His guilt presses him to defend the implicated in front of the judge so that their blood will not be on his hands. Hale understands his association with the courts will result in the loss of innocent lives, and he can not deal with himself knowing this. Understanding now that the court operates with error, he quits it and denounces its procedures. John Hale no longer wish to participate in the court’s killing of the innocent, and feels guilty for the lives that he has currently condemned through the judicial system. Hale now understands that he needs to think for himself rather than following the laws and rules of the judicial system he has lived by his whole life. Working separate from the court, the reverend states, “I come to do the Devil’s work. I pertain to counsel Christians they must belie themselves.”(Miller 1325) Hale understands that the only method to rid the regret from his mind is to convince the implicated to lie and confess so that their lives may be conserved.

He has actually lost faith in the court system that will condemn innocent lives, and, throwing away his pride, puts out one last effort to save some of the lives he has actually condemned. His inspiration has altered from condemning the witches in the town to attempting to save the accused. As his efforts will stop working, he drops to his knees and says, “What profit him to bleed? Shall the dust applaud him? Shall the worms declare his reality? Go to him, take his shame away!”(Miller 1334) His efforts to defend the accused fail, and guilt overwhelms him. Reverend John Hale can not cope with the innocent lives he has sentenced to murder and is humbled as the accused are resulted in their death.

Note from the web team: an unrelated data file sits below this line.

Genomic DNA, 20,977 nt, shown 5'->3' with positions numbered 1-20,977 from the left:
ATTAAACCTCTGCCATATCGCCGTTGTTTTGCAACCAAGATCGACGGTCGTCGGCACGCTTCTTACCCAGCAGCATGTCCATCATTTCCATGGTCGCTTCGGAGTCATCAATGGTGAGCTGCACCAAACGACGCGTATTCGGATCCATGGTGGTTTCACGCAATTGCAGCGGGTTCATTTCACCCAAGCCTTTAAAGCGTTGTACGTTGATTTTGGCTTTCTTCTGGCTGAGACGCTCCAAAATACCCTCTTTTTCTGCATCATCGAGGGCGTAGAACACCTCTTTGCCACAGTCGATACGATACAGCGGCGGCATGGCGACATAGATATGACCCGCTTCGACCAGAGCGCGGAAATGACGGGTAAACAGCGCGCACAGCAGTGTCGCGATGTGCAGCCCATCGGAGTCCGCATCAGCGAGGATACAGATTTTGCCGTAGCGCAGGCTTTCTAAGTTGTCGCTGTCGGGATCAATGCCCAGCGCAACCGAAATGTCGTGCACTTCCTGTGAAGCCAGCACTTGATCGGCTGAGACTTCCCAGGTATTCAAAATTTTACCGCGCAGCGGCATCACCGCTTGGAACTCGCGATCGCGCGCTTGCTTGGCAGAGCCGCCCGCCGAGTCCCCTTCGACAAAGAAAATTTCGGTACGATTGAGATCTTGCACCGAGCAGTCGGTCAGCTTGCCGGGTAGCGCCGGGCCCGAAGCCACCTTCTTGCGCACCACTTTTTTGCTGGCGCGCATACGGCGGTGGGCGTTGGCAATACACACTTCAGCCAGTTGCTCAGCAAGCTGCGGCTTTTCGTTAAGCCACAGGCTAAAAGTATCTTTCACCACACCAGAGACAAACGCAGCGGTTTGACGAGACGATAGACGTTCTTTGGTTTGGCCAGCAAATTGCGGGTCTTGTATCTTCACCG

“Cleave to no faith when faith brings blood”(Miller 1326) states a changed reverend as the Salem witch trials pertain to an end. Reverend Hale loses not only his faith in the judicial system, but also in the God who he thought to be too perfect to permit these awful occasions to occur. He humbles himself since the pride that he as soon as had results in the death innocent lives in Salem. In The Crucible by Arthur Miller, Reverend John Hale modifications from a prideful district attorney of the witches to a modest defender of the accused because of the guilt that overwhelms him due to the innocent blood shed at his hands throughout the Salem witch trials.